Roger Thurow was a reporter for The Wall Street Journal for 30 years, 20 of them as a foreign correspondent based in Europe and Africa. His coverage of global affairs spanned the Cold War and the fall of communism in eastern Europe, the release of Nelson Mandela, the end of apartheid, the wars in the former Yugoslavia and the humanitarian crises of the first decade of this century -- along with 10 Olympic Games.
In 2003, he and Journal colleague Scott Kilman wrote a series of stories on famine in Africa that was a finalist for the Pulitzer Prize in International Reporting. Their reporting on humanitarian and development issues was also honored by the United Nations. Thurow and Kilman are authors of the book, “ENOUGH: Why the World's Poorest Starve in an Age of Plenty.”
In May 2012, Thurow published his second book, “The Last Hunger Season: A Year in an African Farm Community on the Brink of Change.”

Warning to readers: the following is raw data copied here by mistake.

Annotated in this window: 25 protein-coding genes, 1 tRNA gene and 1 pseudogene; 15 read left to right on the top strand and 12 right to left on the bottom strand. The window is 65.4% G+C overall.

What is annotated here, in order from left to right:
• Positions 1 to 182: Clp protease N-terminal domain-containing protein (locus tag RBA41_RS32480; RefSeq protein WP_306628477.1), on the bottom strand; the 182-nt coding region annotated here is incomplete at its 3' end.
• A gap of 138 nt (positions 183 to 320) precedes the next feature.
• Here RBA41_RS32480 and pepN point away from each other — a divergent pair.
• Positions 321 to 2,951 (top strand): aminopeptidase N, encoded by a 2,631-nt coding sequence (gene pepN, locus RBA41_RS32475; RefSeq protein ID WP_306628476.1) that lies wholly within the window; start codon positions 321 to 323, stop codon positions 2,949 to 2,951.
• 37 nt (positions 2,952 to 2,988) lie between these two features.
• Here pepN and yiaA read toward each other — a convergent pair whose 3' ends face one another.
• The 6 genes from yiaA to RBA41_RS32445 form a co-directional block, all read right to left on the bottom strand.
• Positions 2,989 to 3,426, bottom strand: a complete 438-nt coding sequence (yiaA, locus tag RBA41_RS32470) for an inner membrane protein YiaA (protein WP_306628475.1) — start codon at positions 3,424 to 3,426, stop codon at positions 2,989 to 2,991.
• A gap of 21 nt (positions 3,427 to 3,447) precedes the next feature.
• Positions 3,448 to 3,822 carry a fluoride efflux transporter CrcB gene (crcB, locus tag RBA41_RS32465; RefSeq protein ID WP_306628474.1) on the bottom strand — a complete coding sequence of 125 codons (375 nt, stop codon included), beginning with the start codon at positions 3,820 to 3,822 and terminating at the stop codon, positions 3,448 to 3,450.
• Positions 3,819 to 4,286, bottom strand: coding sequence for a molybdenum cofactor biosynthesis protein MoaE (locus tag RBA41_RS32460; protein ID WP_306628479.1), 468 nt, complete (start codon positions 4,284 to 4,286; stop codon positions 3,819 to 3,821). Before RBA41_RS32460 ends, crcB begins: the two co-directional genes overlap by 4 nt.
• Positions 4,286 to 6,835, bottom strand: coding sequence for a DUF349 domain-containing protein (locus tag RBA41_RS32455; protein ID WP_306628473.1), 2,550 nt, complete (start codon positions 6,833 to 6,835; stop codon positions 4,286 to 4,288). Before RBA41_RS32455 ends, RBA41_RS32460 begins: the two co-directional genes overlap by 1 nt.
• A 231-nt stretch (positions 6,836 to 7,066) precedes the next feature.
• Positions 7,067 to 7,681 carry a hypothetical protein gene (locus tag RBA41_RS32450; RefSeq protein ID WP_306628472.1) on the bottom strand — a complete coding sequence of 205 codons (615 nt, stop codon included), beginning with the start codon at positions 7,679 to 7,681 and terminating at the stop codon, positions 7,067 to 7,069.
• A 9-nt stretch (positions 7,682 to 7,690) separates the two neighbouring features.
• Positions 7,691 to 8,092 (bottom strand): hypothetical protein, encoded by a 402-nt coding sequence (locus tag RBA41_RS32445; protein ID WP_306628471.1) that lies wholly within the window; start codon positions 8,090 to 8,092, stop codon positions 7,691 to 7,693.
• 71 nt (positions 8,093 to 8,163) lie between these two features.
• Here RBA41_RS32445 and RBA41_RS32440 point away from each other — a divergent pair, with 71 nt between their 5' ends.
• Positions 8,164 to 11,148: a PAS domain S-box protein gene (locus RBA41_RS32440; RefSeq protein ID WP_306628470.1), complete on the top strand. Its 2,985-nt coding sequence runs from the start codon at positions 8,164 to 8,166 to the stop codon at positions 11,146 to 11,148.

Thurow joined The Chicago Council on Global Affairs as a senior fellow for global agriculture and food policy in January 2010; he is the columnist of the Council's Global Food for Thought blog. In 2012, he also became a Fellow at the ONE Campaign.
Roger's Most Recent Stories
June 25, 2014
In a hip Guatemala City restaurant set within a high-fashion clothing store, baristas mix “Super Nutritious” drinks like the Sangre de Vampiro, a mixture of pineapple, celery, beets, lemon, orange juice and organic honey. “Rich in antioxidants,” boasts the menu. But in this Central American, it’s malnutrition that touches most, affecting nearly 50 percent of children. Continue reading →